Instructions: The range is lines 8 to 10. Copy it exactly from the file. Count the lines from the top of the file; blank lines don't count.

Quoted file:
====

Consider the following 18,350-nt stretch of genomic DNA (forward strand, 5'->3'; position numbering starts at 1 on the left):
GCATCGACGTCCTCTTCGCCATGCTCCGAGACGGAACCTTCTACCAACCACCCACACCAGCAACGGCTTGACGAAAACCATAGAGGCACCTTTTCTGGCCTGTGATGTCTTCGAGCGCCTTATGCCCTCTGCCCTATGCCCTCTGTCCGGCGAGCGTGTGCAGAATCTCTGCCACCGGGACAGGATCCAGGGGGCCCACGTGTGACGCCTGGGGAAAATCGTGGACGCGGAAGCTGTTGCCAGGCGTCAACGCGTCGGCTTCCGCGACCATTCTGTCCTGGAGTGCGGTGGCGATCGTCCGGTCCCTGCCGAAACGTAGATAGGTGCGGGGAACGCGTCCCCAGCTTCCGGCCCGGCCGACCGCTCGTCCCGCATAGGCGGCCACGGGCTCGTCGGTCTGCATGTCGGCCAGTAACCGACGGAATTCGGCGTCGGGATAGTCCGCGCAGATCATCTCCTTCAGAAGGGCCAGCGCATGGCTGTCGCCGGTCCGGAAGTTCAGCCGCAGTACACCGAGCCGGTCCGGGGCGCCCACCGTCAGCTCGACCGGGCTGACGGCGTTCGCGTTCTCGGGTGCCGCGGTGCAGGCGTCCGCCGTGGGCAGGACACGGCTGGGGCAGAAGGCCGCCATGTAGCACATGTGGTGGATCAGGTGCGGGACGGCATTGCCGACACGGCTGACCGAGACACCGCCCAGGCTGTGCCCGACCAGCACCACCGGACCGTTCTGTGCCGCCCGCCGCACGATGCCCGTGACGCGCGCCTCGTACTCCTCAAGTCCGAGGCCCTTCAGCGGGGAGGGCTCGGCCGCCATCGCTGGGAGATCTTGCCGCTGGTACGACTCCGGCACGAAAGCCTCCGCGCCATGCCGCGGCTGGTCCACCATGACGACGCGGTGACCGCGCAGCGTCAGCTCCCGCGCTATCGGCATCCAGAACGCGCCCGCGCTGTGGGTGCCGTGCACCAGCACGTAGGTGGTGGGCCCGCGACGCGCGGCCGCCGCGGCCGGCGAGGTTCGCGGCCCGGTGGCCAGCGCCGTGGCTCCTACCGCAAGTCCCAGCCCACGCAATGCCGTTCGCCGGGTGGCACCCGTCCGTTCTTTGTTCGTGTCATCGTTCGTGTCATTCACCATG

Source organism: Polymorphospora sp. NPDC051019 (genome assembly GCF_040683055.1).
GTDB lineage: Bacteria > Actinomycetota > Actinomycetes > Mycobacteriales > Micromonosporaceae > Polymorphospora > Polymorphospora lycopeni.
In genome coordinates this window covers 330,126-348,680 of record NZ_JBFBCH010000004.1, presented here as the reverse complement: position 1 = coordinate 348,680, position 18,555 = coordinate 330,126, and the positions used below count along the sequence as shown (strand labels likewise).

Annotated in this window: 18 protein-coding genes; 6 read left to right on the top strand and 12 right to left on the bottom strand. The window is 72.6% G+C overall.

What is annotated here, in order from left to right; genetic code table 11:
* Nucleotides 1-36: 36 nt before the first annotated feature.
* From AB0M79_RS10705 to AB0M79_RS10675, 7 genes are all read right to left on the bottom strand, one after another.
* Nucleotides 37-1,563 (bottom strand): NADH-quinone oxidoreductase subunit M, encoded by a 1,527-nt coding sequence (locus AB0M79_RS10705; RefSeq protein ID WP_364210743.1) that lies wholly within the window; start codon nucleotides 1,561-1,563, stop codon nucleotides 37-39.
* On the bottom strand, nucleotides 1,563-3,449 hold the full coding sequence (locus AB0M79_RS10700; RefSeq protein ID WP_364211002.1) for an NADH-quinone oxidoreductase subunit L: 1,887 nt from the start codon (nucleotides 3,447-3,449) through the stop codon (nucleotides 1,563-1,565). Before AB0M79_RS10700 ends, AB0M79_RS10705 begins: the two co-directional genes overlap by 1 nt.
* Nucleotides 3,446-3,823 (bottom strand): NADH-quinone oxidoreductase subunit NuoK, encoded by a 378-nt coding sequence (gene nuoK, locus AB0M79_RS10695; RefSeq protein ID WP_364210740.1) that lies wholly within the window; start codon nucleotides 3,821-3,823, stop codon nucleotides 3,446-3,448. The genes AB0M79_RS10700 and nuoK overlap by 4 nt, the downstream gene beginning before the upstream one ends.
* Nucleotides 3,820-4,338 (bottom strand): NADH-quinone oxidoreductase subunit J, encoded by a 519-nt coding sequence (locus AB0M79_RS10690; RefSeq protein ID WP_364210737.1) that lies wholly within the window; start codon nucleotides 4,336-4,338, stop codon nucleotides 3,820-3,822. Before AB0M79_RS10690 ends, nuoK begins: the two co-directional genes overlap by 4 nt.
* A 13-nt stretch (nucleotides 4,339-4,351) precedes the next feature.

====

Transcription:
* Nucleotides 1-36: 36 nt before the first annotated feature.
* From AB0M79_RS10705 to AB0M79_RS10675, 7 genes are all read right to left on the bottom strand, one after another.
* Nucleotides 37-1,563 (bottom strand): NADH-quinone oxidoreductase subunit M, encoded by a 1,527-nt coding sequence (locus AB0M79_RS10705; RefSeq protein ID WP_364210743.1) that lies wholly within the window; start codon nucleotides 1,561-1,563, stop codon nucleotides 37-39.